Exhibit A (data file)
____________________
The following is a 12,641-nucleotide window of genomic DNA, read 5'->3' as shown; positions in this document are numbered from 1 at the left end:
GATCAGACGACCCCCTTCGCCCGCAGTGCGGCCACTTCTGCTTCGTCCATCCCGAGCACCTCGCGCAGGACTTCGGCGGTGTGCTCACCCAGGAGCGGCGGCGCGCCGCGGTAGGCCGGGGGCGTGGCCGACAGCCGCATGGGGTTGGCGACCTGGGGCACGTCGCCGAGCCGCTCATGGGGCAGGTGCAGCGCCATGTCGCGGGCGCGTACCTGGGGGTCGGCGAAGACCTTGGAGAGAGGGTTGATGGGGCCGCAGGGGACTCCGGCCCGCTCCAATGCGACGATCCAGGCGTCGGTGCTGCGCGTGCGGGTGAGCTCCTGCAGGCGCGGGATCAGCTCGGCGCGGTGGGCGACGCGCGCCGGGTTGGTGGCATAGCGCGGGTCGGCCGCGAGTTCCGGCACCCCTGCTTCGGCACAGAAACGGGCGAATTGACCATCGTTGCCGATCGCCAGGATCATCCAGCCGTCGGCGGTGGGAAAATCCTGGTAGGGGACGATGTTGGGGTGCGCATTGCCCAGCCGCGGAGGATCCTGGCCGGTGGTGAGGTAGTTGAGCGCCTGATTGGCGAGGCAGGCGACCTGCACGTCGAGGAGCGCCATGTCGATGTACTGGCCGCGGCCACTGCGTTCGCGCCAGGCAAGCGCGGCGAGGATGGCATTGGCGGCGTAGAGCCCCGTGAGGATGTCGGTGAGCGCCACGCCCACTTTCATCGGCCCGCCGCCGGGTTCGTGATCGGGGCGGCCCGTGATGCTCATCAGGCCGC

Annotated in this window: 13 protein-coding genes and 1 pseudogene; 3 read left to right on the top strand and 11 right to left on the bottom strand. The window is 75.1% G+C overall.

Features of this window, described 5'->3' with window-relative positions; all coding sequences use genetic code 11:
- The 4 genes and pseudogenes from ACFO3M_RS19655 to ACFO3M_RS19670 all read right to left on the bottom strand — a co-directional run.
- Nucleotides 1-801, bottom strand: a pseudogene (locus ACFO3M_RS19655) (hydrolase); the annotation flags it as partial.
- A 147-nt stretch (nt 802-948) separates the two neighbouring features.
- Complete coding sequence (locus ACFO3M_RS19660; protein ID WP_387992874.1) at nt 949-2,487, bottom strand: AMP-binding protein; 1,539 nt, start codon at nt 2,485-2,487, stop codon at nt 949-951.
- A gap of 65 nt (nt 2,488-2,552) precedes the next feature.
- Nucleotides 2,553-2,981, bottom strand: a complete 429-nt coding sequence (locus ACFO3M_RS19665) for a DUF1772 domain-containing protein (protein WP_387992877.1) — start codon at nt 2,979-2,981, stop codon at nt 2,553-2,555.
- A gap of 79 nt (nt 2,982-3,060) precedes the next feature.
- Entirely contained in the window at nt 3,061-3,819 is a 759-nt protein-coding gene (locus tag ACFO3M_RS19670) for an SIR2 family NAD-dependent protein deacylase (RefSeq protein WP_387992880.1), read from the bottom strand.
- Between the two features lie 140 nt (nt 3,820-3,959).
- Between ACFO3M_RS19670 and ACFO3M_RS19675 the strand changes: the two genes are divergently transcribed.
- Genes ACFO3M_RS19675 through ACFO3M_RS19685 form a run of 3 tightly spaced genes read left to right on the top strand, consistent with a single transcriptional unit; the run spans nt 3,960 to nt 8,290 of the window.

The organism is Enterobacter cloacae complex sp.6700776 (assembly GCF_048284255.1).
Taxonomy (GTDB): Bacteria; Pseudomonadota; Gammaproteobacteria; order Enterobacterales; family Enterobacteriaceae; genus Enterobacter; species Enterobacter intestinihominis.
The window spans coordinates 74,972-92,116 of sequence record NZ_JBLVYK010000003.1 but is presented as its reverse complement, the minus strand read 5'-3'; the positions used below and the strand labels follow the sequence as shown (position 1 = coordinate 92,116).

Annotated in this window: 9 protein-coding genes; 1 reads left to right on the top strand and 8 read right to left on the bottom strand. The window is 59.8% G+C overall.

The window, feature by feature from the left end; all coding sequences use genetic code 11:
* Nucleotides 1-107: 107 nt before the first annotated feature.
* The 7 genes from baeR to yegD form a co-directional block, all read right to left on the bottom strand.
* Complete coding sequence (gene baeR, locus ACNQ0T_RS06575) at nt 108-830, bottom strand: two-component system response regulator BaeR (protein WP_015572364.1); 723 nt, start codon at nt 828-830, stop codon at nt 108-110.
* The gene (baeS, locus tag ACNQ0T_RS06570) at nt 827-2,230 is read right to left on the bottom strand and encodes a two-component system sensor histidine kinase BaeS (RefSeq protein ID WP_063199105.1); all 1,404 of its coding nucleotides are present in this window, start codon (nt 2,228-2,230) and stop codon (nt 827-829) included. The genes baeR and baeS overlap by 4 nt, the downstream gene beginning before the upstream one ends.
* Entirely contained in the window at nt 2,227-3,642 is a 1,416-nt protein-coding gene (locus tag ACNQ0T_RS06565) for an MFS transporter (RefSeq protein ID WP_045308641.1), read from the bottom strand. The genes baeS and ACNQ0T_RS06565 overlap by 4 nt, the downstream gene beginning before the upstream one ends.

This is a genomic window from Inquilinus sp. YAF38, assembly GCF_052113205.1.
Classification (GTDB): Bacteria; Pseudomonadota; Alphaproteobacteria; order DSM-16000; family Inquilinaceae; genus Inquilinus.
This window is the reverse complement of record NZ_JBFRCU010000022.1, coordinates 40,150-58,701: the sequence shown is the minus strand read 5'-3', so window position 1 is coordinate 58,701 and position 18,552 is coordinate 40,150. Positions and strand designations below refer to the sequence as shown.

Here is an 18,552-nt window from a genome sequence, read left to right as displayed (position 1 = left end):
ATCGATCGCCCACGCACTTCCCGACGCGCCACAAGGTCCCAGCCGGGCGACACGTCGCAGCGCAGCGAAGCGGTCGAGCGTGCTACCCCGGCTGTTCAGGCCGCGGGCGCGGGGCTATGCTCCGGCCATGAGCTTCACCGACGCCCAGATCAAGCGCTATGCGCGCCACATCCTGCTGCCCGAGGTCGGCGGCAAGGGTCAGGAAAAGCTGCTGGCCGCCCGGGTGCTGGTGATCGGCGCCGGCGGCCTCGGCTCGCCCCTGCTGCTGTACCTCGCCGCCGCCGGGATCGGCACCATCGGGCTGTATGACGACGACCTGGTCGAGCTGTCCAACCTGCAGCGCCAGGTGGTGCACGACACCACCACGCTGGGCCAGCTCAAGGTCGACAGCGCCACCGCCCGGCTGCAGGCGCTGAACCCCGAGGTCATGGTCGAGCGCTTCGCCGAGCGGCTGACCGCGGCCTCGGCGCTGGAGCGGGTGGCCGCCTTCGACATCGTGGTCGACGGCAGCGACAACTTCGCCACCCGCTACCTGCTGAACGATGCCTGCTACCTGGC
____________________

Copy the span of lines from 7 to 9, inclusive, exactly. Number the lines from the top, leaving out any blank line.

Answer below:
- A 147-nt stretch (nt 802-948) separates the two neighbouring features.
- Complete coding sequence (locus ACFO3M_RS19660; protein ID WP_387992874.1) at nt 949-2,487, bottom strand: AMP-binding protein; 1,539 nt, start codon at nt 2,485-2,487, stop codon at nt 949-951.
- A gap of 65 nt (nt 2,488-2,552) precedes the next feature.